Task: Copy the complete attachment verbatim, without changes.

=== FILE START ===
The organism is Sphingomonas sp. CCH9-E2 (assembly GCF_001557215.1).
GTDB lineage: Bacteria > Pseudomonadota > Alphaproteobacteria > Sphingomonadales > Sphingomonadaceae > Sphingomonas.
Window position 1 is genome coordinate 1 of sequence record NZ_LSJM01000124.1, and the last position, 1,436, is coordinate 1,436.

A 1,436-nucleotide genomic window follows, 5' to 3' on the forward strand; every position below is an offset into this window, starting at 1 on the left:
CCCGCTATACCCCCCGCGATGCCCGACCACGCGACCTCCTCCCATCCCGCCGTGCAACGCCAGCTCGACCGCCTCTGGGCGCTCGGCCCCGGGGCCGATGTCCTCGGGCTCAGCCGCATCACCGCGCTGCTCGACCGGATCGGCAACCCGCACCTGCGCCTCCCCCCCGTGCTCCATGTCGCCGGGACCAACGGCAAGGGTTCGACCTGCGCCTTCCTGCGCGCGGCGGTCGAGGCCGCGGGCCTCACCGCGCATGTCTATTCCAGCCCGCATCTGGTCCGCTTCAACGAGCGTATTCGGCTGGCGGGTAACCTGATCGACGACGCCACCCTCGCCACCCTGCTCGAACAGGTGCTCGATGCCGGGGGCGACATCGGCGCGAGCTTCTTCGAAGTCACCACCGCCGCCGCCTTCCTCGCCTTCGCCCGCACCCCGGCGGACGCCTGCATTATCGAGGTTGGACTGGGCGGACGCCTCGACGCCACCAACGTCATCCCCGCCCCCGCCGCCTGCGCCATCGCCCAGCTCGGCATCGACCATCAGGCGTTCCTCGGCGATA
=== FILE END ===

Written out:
The organism is Sphingomonas sp. CCH9-E2 (assembly GCF_001557215.1).
GTDB lineage: Bacteria > Pseudomonadota > Alphaproteobacteria > Sphingomonadales > Sphingomonadaceae > Sphingomonas.
Window position 1 is genome coordinate 1 of sequence record NZ_LSJM01000124.1, and the last position, 1,436, is coordinate 1,436.

A 1,436-nucleotide genomic window follows, 5' to 3' on the forward strand; every position below is an offset into this window, starting at 1 on the left:
CCCGCTATACCCCCCGCGATGCCCGACCACGCGACCTCCTCCCATCCCGCCGTGCAACGCCAGCTCGACCGCCTCTGGGCGCTCGGCCCCGGGGCCGATGTCCTCGGGCTCAGCCGCATCACCGCGCTGCTCGACCGGATCGGCAACCCGCACCTGCGCCTCCCCCCCGTGCTCCATGTCGCCGGGACCAACGGCAAGGGTTCGACCTGCGCCTTCCTGCGCGCGGCGGTCGAGGCCGCGGGCCTCACCGCGCATGTCTATTCCAGCCCGCATCTGGTCCGCTTCAACGAGCGTATTCGGCTGGCGGGTAACCTGATCGACGACGCCACCCTCGCCACCCTGCTCGAACAGGTGCTCGATGCCGGGGGCGACATCGGCGCGAGCTTCTTCGAAGTCACCACCGCCGCCGCCTTCCTCGCCTTCGCCCGCACCCCGGCGGACGCCTGCATTATCGAGGTTGGACTGGGCGGACGCCTCGACGCCACCAACGTCATCCCCGCCCCCGCCGCCTGCGCCATCGCCCAGCTCGGCATCGACCATCAGGCGTTCCTCGGCGATA